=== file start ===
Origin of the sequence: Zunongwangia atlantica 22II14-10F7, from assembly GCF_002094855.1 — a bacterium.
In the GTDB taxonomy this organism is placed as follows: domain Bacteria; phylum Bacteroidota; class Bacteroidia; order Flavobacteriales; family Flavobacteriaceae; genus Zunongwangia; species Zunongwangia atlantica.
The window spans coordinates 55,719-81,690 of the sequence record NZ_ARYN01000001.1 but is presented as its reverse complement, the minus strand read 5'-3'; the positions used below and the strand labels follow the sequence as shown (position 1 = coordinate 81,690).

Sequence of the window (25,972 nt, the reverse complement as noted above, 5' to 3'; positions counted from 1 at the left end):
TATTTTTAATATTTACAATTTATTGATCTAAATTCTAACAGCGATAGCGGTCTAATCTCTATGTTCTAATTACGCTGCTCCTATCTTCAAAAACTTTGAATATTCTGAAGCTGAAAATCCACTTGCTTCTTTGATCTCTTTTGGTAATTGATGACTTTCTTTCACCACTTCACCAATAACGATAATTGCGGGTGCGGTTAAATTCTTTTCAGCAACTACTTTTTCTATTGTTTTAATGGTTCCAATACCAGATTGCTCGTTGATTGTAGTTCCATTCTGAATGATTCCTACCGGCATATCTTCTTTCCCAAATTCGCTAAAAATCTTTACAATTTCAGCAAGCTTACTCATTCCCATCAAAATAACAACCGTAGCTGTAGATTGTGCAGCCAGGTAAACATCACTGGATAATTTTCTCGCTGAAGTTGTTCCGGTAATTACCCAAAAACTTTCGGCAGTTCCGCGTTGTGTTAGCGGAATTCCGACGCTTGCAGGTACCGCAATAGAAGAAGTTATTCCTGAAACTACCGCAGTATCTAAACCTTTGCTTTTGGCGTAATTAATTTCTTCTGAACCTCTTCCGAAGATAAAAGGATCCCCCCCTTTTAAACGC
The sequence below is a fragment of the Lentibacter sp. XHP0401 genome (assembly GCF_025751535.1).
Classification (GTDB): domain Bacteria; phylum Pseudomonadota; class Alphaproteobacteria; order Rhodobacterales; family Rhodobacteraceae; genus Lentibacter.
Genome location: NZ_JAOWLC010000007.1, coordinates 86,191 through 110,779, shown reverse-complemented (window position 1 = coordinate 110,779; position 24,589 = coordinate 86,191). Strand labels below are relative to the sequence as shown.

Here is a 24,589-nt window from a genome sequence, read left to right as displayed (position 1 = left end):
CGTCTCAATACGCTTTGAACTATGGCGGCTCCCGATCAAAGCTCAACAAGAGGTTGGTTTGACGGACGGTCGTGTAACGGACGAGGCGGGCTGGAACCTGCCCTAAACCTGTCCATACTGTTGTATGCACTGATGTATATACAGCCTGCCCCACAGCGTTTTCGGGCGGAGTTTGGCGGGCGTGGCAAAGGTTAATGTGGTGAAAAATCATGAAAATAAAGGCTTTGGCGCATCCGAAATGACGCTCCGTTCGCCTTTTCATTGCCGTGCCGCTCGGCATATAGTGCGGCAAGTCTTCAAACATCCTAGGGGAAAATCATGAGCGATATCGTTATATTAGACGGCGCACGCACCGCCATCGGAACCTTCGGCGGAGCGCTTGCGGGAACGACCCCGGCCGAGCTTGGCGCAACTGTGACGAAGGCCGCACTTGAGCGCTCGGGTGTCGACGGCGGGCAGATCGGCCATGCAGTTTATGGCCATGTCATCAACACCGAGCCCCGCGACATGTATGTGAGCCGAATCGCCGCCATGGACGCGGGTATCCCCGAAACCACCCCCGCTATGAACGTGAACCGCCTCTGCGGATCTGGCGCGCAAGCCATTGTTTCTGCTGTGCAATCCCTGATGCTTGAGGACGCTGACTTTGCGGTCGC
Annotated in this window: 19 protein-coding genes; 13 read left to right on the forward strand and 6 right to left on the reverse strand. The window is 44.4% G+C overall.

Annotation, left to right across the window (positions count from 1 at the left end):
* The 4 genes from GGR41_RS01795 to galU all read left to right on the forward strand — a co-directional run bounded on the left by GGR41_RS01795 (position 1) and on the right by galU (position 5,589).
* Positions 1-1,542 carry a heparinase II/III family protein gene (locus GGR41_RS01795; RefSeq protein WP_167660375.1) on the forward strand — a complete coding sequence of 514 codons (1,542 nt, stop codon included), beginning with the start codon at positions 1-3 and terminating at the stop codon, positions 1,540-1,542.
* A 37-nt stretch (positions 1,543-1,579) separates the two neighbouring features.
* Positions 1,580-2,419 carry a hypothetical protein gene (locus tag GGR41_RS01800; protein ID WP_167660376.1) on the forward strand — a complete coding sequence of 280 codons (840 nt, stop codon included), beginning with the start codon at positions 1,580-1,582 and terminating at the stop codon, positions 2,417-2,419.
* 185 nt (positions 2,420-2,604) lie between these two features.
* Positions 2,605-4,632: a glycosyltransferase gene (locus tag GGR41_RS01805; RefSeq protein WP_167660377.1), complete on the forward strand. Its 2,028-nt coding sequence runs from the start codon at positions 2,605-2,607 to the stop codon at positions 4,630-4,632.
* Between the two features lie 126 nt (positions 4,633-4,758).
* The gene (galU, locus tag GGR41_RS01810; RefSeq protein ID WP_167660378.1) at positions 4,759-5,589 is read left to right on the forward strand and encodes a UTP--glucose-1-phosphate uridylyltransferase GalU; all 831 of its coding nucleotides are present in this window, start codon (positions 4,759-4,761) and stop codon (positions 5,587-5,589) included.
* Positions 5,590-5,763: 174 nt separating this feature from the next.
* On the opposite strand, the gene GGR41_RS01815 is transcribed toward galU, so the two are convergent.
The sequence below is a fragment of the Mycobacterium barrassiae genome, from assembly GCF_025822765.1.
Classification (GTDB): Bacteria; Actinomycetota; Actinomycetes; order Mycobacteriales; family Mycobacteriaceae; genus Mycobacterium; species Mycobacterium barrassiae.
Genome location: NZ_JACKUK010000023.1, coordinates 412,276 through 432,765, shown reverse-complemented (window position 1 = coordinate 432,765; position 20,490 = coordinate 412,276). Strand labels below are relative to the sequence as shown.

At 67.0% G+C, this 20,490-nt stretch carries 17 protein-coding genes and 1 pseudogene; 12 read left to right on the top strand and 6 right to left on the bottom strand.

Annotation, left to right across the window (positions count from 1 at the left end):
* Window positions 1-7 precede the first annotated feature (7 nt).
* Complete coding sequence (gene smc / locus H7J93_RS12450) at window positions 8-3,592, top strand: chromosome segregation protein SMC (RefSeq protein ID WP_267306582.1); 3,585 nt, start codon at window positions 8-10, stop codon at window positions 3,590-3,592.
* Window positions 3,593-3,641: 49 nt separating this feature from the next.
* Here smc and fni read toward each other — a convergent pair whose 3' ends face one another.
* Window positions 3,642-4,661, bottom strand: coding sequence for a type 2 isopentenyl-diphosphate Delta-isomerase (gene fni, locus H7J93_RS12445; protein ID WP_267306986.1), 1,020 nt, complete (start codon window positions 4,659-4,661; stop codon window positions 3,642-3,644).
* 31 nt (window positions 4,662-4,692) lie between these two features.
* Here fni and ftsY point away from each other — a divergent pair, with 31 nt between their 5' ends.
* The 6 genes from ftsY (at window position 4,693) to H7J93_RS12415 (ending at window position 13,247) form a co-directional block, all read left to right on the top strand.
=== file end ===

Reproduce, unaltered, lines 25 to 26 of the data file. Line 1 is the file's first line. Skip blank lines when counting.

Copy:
Genome location: NZ_JACKUK010000023.1, coordinates 412,276 through 432,765, shown reverse-complemented (window position 1 = coordinate 432,765; position 20,490 = coordinate 412,276). Strand labels below are relative to the sequence as shown.

At 67.0% G+C, this 20,490-nt stretch carries 17 protein-coding genes and 1 pseudogene; 12 read left to right on the top strand and 6 right to left on the bottom strand.